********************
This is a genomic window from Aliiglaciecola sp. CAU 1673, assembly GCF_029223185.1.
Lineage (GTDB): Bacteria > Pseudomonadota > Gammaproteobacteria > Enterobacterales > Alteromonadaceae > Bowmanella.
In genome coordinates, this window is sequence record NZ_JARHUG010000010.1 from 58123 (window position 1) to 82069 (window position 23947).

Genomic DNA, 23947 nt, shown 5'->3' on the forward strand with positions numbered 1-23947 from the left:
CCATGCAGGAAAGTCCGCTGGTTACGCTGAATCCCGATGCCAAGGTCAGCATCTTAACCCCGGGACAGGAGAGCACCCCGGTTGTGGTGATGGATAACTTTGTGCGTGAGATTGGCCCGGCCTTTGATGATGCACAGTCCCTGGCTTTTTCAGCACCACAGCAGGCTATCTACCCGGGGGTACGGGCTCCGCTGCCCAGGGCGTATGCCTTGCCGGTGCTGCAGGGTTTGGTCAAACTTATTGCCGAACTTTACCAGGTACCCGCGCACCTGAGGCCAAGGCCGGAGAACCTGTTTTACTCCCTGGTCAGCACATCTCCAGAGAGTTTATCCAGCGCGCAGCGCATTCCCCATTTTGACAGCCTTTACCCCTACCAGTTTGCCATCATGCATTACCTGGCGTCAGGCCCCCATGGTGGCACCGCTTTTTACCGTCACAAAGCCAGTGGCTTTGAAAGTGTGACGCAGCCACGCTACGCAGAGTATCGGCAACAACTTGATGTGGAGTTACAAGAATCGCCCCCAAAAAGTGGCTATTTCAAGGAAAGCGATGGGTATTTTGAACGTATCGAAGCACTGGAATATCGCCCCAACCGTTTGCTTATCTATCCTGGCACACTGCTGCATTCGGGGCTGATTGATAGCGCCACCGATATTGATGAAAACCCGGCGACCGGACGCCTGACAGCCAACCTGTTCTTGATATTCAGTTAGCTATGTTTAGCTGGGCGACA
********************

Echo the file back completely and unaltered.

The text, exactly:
This is a genomic window from Aliiglaciecola sp. CAU 1673, assembly GCF_029223185.1.
Lineage (GTDB): Bacteria > Pseudomonadota > Gammaproteobacteria > Enterobacterales > Alteromonadaceae > Bowmanella.
In genome coordinates, this window is sequence record NZ_JARHUG010000010.1 from 58123 (window position 1) to 82069 (window position 23947).

Genomic DNA, 23947 nt, shown 5'->3' on the forward strand with positions numbered 1-23947 from the left:
CCATGCAGGAAAGTCCGCTGGTTACGCTGAATCCCGATGCCAAGGTCAGCATCTTAACCCCGGGACAGGAGAGCACCCCGGTTGTGGTGATGGATAACTTTGTGCGTGAGATTGGCCCGGCCTTTGATGATGCACAGTCCCTGGCTTTTTCAGCACCACAGCAGGCTATCTACCCGGGGGTACGGGCTCCGCTGCCCAGGGCGTATGCCTTGCCGGTGCTGCAGGGTTTGGTCAAACTTATTGCCGAACTTTACCAGGTACCCGCGCACCTGAGGCCAAGGCCGGAGAACCTGTTTTACTCCCTGGTCAGCACATCTCCAGAGAGTTTATCCAGCGCGCAGCGCATTCCCCATTTTGACAGCCTTTACCCCTACCAGTTTGCCATCATGCATTACCTGGCGTCAGGCCCCCATGGTGGCACCGCTTTTTACCGTCACAAAGCCAGTGGCTTTGAAAGTGTGACGCAGCCACGCTACGCAGAGTATCGGCAACAACTTGATGTGGAGTTACAAGAATCGCCCCCAAAAAGTGGCTATTTCAAGGAAAGCGATGGGTATTTTGAACGTATCGAAGCACTGGAATATCGCCCCAACCGTTTGCTTATCTATCCTGGCACACTGCTGCATTCGGGGCTGATTGATAGCGCCACCGATATTGATGAAAACCCGGCGACCGGACGCCTGACAGCCAACCTGTTCTTGATATTCAGTTAGCTATGTTTAGCTGGGCGACA